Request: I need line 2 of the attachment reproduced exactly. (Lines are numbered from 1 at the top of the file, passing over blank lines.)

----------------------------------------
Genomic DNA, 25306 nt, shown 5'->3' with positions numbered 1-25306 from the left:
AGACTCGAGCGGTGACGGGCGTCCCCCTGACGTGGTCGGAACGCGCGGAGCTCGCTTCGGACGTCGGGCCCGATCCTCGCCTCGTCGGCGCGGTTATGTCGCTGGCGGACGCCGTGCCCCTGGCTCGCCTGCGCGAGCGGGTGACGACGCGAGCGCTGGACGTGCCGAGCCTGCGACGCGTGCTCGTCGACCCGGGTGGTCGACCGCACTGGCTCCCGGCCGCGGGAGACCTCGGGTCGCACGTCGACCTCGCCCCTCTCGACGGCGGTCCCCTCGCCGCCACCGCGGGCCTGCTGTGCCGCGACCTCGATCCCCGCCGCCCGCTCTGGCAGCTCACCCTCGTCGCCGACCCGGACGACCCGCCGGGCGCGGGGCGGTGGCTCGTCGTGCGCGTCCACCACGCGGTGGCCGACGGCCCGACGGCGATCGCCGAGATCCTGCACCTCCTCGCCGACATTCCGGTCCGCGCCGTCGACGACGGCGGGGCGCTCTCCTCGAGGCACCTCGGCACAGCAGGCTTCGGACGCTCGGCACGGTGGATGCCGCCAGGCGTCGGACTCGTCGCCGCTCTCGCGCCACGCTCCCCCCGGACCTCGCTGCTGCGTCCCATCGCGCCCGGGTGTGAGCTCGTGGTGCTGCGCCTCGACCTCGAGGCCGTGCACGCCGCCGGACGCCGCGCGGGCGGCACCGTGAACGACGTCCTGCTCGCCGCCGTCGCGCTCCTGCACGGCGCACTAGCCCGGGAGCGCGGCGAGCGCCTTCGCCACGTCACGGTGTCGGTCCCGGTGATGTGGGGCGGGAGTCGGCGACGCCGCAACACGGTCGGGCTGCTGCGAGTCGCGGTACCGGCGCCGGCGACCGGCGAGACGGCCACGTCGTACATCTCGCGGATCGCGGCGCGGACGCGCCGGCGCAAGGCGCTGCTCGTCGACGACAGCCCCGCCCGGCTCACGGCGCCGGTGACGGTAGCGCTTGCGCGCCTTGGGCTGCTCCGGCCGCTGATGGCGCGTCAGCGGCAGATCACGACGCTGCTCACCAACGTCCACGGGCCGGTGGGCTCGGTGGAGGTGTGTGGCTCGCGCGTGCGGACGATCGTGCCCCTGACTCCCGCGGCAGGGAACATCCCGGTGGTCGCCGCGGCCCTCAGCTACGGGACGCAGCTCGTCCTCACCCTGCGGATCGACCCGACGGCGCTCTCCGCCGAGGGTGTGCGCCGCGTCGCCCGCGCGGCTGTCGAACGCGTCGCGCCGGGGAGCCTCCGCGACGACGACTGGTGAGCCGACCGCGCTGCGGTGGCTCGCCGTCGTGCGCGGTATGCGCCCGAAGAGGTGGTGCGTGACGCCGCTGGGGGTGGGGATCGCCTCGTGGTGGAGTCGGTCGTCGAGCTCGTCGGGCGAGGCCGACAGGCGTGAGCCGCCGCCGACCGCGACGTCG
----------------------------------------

AGACTCGAGCGGTGACGGGCGTCCCCCTGACGTGGTCGGAACGCGCGGAGCTCGCTTCGGACGTCGGGCCCGATCCTCGCCTCGTCGGCGCGGTTATGTCGCTGGCGGACGCCGTGCCCCTGGCTCGCCTGCGCGAGCGGGTGACGACGCGAGCGCTGGACGTGCCGAGCCTGCGACGCGTGCTCGTCGACCCGGGTGGTCGACCGCACTGGCTCCCGGCCGCGGGAGACCTCGGGTCGCACGTCGACCTCGCCCCTCTCGACGGCGGTCCCCTCGCCGCCACCGCGGGCCTGCTGTGCCGCGACCTCGATCCCCGCCGCCCGCTCTGGCAGCTCACCCTCGTCGCCGACCCGGACGACCCGCCGGGCGCGGGGCGGTGGCTCGTCGTGCGCGTCCACCACGCGGTGGCCGACGGCCCGACGGCGATCGCCGAGATCCTGCACCTCCTCGCCGACATTCCGGTCCGCGCCGTCGACGACGGCGGGGCGCTCTCCTCGAGGCACCTCGGCACAGCAGGCTTCGGACGCTCGGCACGGTGGATGCCGCCAGGCGTCGGACTCGTCGCCGCTCTCGCGCCACGCTCCCCCCGGACCTCGCTGCTGCGTCCCATCGCGCCCGGGTGTGAGCTCGTGGTGCTGCGCCTCGACCTCGAGGCCGTGCACGCCGCCGGACGCCGCGCGGGCGGCACCGTGAACGACGTCCTGCTCGCCGCCGTCGCGCTCCTGCACGGCGCACTAGCCCGGGAGCGCGGCGAGCGCCTTCGCCACGTCACGGTGTCGGTCCCGGTGATGTGGGGCGGGAGTCGGCGACGCCGCAACACGGTCGGGCTGCTGCGAGTCGCGGTACCGGCGCCGGCGACCGGCGAGACGGCCACGTCGTACATCTCGCGGATCGCGGCGCGGACGCGCCGGCGCAAGGCGCTGCTCGTCGACGACAGCCCCGCCCGGCTCACGGCGCCGGTGACGGTAGCGCTTGCGCGCCTTGGGCTGCTCCGGCCGCTGATGGCGCGTCAGCGGCAGATCACGACGCTGCTCACCAACGTCCACGGGCCGGTGGGCTCGGTGGAGGTGTGTGGCTCGCGCGTGCGGACGATCGTGCCCCTGACTCCCGCGGCAGGGAACATCCCGGTGGTCGCCGCGGCCCTCAGCTACGGGACGCAGCTCGTCCTCACCCTGCGGATCGACCCGACGGCGCTCTCCGCCGAGGGTGTGCGCCGCGTCGCCCGCGCGGCTGTCGAACGCGTCGCGCCGGGGAGCCTCCGCGACGACGACTGGTGAGCCGACCGCGCTGCGGTGGCTCGCCGTCGTGCGCGGTATGCGCCCGAAGAGGTGGTGCGTGACGCCGCTGGGGGTGGGGATCGCCTCGTGGTGGAGTCGGTCGTCGAGCTCGTCGGGCGAGGCCGACAGGCGTGAGCCGCCGCCGACCGCGACGTCG